Web 3.0 promises change for libraries
The latest developments in web technology will undoubtedly continue to affect libraries. David Stuart looks at some of the technology on the horizon
Almost as soon as the term ‘Web 2.0’ was coined, the web community split into two factions. There were those who embraced the term and started debating future iterations and the meanings of ‘Web 3.0’, ‘Web 4.0’, and even ‘Web 5.0’. Meanwhile, the other group labelled the 2.0 moniker as hype.
One of the problems with the term Web 2.0 has been the lack of an explicit definition. In his seminal paper on the topic, Tim O’Reilly instead provided a list of features and technologies, such as using the web as a platform, and harnessing the wisdom of the crowd. The wide variety of features has led to arguments that Web 2.0 is vague enough to include everything on the web and as such means nothing. However, away from the details, the term ‘Web 2.0’ reflects a major shift in the way that users view the web: from a read-only web, to a read-write web.
The term ‘Web 3.0’ reflects an equally momentous change in the way we view the web. Some of the possible avenues for the future include the 3D web, the semantic web, and the real world web. All have gained a lot of interest among library and information professionals. Virtual 3D worlds such as Second Life provide new places and ways to offer information and services. An increasingly semantic web offers the opportunity for access to increasing amounts of information from disparate sources. Meanwhile the real world web offers to integrate the web with the world around us. We are yet to see which of these will capture the imagination of library stakeholders to such an extent that it will reflect a new perspective in the way they see the web.
The 3D web
The potential of a 3D web and a far richer web experience have been enabled by increases in computer processing power and higher bandwidth capabilities. Complex virtual worlds offer the opportunity for 3D virtual representations of users to interact with one another in real time and explore information and virtual objects in new ways. The potential of such virtual worlds for the provision of information services has been recognised by many information professionals.
Much of the attention in the library community has focused on Second Life, a virtual world with modelling tools and a scripting language that enables the creation of a wide variety of objects. The Alliance Virtual Library has had a presence on Second Life since 2006, housing a variety of collections, and regularly being staffed by volunteer librarians. The popularity of Second Life among the library community has even resulted in an online magazine dedicated to the use of Second Life by librarians and educators, RezLibris.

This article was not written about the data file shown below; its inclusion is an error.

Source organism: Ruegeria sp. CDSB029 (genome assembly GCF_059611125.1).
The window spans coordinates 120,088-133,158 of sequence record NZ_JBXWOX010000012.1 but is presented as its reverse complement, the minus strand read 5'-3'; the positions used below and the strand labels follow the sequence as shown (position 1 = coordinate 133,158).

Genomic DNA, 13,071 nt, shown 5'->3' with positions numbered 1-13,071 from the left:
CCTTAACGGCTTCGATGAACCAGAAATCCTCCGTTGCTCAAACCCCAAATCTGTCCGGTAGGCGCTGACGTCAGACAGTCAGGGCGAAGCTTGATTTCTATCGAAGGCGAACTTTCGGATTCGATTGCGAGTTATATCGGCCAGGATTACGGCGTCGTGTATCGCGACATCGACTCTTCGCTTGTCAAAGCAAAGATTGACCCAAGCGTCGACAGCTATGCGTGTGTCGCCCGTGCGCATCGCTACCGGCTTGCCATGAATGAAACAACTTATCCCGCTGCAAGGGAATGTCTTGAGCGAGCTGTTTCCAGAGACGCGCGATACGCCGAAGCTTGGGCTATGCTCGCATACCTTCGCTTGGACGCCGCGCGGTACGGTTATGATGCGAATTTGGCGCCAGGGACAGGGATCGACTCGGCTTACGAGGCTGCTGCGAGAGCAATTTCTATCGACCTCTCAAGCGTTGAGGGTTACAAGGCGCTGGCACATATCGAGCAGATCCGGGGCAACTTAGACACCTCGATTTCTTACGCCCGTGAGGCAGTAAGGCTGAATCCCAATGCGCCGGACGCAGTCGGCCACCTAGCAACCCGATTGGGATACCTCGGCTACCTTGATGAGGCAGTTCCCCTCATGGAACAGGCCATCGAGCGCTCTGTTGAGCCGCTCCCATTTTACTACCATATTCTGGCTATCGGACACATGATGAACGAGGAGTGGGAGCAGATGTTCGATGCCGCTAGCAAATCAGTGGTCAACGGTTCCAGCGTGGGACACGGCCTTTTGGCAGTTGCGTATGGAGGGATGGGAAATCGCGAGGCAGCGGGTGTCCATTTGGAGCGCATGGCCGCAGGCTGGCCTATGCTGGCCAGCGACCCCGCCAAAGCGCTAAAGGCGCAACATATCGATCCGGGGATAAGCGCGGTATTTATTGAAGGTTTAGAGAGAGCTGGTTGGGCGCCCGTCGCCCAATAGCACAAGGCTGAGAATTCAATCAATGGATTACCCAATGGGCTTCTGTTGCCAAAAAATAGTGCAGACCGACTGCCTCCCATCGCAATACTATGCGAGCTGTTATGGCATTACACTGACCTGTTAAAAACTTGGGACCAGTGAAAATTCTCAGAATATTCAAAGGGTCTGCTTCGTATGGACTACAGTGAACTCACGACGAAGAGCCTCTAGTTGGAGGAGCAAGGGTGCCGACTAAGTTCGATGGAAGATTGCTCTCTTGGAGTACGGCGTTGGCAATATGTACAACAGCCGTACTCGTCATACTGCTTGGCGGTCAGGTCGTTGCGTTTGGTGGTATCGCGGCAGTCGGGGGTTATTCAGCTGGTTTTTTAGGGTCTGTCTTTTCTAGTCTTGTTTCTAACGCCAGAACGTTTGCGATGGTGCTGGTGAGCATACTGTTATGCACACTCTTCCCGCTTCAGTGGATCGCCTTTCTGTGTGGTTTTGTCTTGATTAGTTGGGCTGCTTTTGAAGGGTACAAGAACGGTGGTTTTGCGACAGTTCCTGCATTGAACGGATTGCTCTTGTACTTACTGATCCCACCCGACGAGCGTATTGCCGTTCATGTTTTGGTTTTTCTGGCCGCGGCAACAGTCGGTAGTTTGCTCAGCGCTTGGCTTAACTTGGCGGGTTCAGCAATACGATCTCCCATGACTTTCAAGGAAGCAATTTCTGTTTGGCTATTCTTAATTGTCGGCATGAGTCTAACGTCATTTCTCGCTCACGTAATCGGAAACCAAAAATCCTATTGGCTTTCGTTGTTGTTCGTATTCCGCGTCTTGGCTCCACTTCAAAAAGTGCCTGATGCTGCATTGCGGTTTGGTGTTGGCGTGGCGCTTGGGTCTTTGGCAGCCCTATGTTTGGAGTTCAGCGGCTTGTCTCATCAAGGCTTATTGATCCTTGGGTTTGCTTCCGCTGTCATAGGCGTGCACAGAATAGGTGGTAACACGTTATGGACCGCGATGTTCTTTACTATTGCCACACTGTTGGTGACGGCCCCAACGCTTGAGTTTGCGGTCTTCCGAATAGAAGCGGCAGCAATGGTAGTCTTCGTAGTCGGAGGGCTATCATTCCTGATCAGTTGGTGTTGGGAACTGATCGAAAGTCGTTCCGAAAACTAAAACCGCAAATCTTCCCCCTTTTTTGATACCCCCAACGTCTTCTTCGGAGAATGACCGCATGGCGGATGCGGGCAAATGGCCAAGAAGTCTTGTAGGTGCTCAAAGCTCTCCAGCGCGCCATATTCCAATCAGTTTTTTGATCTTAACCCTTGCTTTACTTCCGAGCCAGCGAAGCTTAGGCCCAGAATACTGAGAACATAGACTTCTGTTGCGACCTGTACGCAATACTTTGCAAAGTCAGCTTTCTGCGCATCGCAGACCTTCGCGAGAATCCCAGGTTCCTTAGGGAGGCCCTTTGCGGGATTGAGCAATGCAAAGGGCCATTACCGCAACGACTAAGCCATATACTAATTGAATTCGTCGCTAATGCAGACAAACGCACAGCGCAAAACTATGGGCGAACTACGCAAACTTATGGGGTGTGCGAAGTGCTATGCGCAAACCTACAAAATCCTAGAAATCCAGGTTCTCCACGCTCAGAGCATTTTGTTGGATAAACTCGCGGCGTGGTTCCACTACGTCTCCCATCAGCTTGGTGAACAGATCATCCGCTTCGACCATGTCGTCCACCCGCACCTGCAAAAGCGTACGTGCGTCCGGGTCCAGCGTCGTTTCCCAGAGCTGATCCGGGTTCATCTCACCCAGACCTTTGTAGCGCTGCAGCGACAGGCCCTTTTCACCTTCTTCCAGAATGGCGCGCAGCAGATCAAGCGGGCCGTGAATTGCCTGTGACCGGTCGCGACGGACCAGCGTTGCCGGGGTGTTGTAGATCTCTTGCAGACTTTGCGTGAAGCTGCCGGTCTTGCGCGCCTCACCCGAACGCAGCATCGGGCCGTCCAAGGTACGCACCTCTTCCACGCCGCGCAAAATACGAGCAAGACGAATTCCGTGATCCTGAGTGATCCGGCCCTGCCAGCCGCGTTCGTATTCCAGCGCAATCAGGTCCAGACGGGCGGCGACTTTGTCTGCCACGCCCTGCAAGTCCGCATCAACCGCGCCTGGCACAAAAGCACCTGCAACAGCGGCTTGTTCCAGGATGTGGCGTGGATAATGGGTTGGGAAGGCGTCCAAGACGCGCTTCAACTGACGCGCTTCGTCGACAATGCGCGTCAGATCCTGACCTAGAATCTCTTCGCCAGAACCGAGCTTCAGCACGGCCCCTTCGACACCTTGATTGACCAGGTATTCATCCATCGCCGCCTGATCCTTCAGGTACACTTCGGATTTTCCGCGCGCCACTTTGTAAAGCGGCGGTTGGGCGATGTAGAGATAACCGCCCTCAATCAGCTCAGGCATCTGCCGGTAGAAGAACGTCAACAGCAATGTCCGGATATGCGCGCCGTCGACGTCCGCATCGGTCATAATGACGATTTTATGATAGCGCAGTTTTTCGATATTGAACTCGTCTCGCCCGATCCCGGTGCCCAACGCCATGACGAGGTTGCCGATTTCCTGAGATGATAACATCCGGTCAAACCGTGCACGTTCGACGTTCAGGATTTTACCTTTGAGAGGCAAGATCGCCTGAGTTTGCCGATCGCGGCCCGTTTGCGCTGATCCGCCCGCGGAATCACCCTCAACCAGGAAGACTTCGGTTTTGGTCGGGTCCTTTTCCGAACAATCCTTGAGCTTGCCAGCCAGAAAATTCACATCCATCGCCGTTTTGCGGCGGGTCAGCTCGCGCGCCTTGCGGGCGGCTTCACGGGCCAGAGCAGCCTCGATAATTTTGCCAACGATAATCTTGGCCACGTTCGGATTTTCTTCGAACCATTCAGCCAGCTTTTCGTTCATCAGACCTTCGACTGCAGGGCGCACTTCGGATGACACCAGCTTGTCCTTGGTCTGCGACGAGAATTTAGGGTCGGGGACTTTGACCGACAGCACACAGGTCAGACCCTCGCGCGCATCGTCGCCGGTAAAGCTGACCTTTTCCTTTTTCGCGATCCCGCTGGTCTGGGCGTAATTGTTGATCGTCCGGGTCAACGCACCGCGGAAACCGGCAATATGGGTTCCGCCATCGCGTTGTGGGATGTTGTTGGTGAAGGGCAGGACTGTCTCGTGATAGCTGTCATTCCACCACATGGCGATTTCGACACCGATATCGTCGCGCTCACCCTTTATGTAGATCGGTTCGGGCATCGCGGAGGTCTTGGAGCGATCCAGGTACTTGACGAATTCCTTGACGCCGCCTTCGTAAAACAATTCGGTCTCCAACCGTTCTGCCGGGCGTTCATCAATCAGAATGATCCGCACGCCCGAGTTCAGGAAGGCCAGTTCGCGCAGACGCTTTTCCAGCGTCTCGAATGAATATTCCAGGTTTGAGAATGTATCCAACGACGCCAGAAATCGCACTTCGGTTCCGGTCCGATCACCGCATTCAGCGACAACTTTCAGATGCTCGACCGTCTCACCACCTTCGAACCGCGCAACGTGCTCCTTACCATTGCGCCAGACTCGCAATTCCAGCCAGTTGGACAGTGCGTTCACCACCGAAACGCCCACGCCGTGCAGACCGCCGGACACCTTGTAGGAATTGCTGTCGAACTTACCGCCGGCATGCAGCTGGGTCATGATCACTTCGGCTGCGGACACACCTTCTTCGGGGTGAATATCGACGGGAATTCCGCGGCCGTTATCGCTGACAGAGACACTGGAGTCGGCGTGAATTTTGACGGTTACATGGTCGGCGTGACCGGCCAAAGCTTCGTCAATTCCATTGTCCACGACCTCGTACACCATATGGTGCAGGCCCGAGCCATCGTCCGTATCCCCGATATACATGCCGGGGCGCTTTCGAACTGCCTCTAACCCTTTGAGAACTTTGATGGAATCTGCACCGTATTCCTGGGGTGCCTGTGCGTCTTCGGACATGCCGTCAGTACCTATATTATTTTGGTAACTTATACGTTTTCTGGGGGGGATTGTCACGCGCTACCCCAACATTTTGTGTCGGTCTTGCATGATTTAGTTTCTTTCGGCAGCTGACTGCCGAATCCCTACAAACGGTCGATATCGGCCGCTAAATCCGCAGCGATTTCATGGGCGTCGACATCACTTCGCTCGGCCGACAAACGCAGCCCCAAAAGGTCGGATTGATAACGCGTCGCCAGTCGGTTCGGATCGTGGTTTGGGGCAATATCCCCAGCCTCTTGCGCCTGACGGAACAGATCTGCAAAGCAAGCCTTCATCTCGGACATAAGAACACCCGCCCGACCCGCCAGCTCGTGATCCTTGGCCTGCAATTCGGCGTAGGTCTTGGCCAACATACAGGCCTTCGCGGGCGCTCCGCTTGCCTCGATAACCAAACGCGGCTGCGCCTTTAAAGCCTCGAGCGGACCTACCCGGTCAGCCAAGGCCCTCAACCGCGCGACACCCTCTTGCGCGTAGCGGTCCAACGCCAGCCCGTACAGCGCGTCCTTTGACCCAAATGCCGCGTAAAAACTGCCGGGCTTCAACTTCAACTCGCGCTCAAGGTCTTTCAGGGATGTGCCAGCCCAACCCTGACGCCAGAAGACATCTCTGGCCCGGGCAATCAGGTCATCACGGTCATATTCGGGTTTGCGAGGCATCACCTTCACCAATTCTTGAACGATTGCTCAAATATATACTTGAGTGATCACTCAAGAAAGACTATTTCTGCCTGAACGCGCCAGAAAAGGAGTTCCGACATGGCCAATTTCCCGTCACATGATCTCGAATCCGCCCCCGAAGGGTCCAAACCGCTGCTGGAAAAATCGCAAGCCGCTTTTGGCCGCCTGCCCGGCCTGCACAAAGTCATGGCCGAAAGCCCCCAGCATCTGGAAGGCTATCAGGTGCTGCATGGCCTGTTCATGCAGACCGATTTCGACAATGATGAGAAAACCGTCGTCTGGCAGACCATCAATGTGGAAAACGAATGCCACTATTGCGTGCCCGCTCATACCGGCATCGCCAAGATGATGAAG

However, the widespread adoption of Second Life among the general public no longer looks as likely as it did a couple of years ago. Instead of virtual worlds making the news over the last year, far more attention has been paid to the minimalist Twitter service. Second Life suffers from the need to download software and far higher computational requirements than the ‘traditional web’. It also requires a user to master a more complex set of skills, for both the browsing and creation of content.
The 3D web will only become a realistic medium for the provision of library and information services when it becomes seamless with the rest of the web, becoming browser friendly. While steps are being made in this direction, those 3D environments that currently make use of a browser generally still require an extensive download. This might be a single user exploring a virtual space, for example, the virtual tour of The Linnean Society of London, or interacting in a multi-user environment, such as in the multi-player game QUAKE LIVE. Rather than the 3D environment running in the browser, the browser is merely the front-end for a program running in the background. Steps are being taken, however, for browser-based 3D environments, with the development of cross-platform plugin-free web standards.
Although much of the hype surrounding 3D web services has died-down, there is plenty of potential for its application in the provision of library and information services in the future. However, it is important that the technologies are used because they are the most appropriate way to convey the requisite information – not just because they are the latest glitzy web technology.
The semantic web
In comparison to the excessive hype surrounding sites like Second Life, there is relatively little widespread understanding of the semantic web – a web of information that is meaningful to computers. The specialist terminology of the semantic web has created a barrier to most people engaging with the topic. And those that do engage with the semantic web fail to get the same sense of discernable contrast that people notice with the 3D web. Whilst O’Reilly identified data as “the next Intel inside”, much of the data that is currently hosted is in information silos. Accessing the data from a specific information resource requires learning the quirks and format of each specific application programme interface (API).